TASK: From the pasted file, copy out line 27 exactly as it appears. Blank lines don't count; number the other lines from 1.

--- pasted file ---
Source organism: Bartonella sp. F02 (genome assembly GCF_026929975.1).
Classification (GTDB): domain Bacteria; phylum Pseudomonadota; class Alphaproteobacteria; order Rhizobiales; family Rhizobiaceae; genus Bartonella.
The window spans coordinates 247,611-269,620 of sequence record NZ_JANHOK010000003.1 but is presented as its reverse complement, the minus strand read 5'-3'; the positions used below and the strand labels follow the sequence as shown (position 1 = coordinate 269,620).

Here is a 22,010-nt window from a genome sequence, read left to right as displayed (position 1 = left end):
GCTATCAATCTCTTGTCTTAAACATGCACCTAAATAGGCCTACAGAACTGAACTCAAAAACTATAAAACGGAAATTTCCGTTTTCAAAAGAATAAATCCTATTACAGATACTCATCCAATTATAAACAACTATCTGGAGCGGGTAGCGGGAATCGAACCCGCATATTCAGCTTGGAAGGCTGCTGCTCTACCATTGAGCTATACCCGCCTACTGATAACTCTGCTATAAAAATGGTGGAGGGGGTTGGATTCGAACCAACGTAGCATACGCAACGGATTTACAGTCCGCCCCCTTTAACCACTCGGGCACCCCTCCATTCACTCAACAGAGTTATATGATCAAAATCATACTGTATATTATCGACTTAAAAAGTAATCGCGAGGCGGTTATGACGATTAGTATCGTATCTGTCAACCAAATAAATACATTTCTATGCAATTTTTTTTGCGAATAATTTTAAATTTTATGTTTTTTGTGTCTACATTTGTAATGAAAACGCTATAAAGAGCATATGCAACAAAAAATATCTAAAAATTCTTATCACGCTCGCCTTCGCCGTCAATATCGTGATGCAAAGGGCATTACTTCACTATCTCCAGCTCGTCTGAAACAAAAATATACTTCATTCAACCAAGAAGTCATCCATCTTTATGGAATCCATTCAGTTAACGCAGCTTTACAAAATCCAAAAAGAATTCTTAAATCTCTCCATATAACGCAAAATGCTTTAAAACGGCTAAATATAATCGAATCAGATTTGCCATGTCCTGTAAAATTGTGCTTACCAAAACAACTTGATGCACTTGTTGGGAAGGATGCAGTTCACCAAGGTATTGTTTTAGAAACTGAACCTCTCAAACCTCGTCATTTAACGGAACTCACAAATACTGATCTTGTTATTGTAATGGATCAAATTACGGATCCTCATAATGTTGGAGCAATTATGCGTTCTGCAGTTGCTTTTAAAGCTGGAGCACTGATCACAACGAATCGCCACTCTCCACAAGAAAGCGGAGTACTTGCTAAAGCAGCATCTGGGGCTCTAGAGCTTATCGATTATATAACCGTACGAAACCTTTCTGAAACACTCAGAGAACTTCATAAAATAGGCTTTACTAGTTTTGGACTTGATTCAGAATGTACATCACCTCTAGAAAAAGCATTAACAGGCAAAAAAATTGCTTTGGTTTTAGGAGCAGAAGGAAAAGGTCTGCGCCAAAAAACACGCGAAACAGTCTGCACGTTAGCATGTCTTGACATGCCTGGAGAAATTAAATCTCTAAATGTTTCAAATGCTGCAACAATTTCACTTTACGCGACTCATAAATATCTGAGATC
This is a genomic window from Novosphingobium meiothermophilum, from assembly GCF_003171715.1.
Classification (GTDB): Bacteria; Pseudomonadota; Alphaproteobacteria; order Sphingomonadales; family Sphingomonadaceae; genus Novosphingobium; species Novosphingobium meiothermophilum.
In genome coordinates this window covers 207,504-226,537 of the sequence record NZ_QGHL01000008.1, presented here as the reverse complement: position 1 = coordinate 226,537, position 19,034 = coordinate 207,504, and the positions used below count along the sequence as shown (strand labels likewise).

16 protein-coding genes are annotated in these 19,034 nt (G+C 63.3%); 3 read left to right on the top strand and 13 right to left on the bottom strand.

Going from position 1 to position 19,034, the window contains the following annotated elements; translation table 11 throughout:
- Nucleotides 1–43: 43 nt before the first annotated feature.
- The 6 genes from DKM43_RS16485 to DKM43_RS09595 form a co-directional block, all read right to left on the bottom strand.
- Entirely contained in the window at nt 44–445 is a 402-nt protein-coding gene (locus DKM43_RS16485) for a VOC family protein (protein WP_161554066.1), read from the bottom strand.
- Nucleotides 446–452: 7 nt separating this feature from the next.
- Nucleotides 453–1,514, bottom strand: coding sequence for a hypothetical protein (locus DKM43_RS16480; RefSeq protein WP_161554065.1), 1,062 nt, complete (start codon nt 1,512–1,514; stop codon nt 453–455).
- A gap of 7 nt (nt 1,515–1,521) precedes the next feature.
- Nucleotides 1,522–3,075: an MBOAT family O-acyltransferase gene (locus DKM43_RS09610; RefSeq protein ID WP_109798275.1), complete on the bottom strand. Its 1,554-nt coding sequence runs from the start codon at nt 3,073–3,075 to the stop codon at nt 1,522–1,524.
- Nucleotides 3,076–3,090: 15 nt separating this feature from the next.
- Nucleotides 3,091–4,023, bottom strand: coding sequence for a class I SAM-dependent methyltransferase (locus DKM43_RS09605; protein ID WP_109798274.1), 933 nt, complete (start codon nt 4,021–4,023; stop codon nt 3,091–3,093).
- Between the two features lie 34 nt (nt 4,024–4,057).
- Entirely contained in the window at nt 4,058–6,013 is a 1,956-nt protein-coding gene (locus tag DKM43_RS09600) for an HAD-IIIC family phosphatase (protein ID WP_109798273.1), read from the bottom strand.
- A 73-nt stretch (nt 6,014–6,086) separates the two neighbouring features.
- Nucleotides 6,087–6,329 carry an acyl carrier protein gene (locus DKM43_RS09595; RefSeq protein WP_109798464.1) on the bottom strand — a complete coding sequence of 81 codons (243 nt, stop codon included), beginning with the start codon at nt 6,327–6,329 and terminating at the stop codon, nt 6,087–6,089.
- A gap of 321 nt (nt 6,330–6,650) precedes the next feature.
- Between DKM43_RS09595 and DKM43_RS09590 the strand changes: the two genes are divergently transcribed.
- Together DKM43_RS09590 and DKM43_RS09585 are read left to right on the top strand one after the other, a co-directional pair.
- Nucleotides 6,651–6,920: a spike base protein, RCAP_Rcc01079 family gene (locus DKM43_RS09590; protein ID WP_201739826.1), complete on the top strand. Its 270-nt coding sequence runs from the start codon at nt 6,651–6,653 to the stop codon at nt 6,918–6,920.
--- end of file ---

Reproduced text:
- Nucleotides 6,651–6,920: a spike base protein, RCAP_Rcc01079 family gene (locus DKM43_RS09590; protein ID WP_201739826.1), complete on the top strand. Its 270-nt coding sequence runs from the start codon at nt 6,651–6,653 to the stop codon at nt 6,918–6,920.